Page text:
Whether you want to lose 5 Stone or lift 20, setting a SMART goal can help get you there.

It is very common to set one massive goal e.g. I want to lose 5 stone and to lose sight of the journey you will go on to achieve this and why you actually want to do it. So, instead of constantly focussing on how much weight you have left to lose

Ask yourself why you want to do this? There are so many possible reasons…such as:

            • To feel more confident

            • To feel happier

            • To feel healthier

All of the above won’t happen all at once when that 5 stone is off, they will gradually happen during this journey

So set some SMART Goals…


SMART stands for specific, measurable, attainable, relevant, and timely—all of which are important in reaching a fitness objective. SMART goals can help keep you on track and remind you of your priorities, so you’re able to follow through with every workout or healthy meal you have planned.


A specific goal would be to lose weight. You’ll narrow down that goal even further by using the rest of the method, but whether you want to get stronger, faster, or smaller, having a baseline, points you in the right direction.


Here’s where you determine exactly how you’ll measure your goal. A measurable goal would be, say, ‘lose 5 stone’. You can quantify your progress, and you can sort of back into a time frame once you have that.” Your goal may be to master a pull-up, run five miles, or go to the gym four days a week—whatever it is, you should have a definite way of knowing when you’ve reached your goal.


While it can be helpful to set big-picture goals in the long term, you need a more achievable goal on the horizon to keep you on track. You want to start small and see early wins, which encourages long-term consistency.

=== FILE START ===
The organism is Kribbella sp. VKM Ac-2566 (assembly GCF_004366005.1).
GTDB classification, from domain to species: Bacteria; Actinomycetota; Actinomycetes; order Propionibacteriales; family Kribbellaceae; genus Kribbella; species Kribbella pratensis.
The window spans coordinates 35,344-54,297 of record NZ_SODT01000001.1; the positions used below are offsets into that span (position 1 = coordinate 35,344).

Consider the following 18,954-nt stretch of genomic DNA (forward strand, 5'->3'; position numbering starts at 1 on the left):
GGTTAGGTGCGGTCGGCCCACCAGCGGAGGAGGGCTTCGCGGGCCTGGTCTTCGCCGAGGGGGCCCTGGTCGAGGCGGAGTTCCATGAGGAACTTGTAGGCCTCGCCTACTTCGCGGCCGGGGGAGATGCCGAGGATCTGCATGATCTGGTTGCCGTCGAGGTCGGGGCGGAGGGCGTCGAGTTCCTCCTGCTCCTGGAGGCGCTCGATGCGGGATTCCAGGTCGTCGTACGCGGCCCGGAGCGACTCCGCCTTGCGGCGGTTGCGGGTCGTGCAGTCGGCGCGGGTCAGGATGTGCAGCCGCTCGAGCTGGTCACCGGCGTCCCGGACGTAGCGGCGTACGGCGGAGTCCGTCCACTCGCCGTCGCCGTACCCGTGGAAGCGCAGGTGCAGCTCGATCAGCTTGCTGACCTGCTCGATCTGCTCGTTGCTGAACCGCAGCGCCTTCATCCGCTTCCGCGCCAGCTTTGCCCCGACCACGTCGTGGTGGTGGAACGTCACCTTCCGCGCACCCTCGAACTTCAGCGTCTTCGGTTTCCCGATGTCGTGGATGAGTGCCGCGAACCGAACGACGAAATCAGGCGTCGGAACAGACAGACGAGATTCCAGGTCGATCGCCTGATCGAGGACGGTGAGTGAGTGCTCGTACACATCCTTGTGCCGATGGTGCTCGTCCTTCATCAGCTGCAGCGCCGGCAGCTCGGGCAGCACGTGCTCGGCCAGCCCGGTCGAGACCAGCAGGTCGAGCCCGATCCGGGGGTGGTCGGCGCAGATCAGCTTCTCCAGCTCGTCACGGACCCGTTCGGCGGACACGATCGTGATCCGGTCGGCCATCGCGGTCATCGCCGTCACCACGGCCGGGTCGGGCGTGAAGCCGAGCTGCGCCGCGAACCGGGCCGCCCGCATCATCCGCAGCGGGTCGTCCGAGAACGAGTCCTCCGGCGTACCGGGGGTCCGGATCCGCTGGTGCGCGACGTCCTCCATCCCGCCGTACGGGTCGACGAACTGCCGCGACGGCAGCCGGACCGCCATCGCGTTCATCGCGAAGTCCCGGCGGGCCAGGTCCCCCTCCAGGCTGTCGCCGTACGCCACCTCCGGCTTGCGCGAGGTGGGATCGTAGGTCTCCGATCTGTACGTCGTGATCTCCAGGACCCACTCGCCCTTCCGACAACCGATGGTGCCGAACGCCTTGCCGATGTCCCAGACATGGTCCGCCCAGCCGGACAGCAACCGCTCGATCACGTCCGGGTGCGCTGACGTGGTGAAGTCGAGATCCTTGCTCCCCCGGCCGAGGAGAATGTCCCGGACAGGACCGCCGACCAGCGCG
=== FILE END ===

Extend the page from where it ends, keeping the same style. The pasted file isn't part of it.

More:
If you set something too lofty right off the bat, it might be discouraging to not make progress as fast as you would like. You should also consider the size of your goal—for example, a goal of losing 5 stone in one month just isn’t going to happen, so you’re better off setting smaller goals that are in closer reach.


Ask yourself, ‘is this goal worthwhile, and am I motivated to do it?’ Creating a goal with some type of motivation attached to it, like I want to lose 5 stone in two months to be ready for my wedding, can give a bit of relevancy to your goal.” Whether you want to feel confident at a big event or perform better during everyday activities, pinpoint why a goal is important to you.


You want to be strict about a deadline—doing so creates urgency. It’s also important not to set your sights too far out. If you give yourself four months to lose 5 stone, that might be too long because you aren’t incentivised to start working at it immediately.

Instead, consider setting smaller goals along the way, like “I want to lose 4kg in two weeks.” Maybe running a marathon is your long-term goal, but if you’ve never been a runner, signing up for one that’s a month away isn’t realistic so instead, set smaller mileage goals for shorter time periods and work your way up.

You should also be honest with yourself about what you’re able to accomplish in a given time frame.

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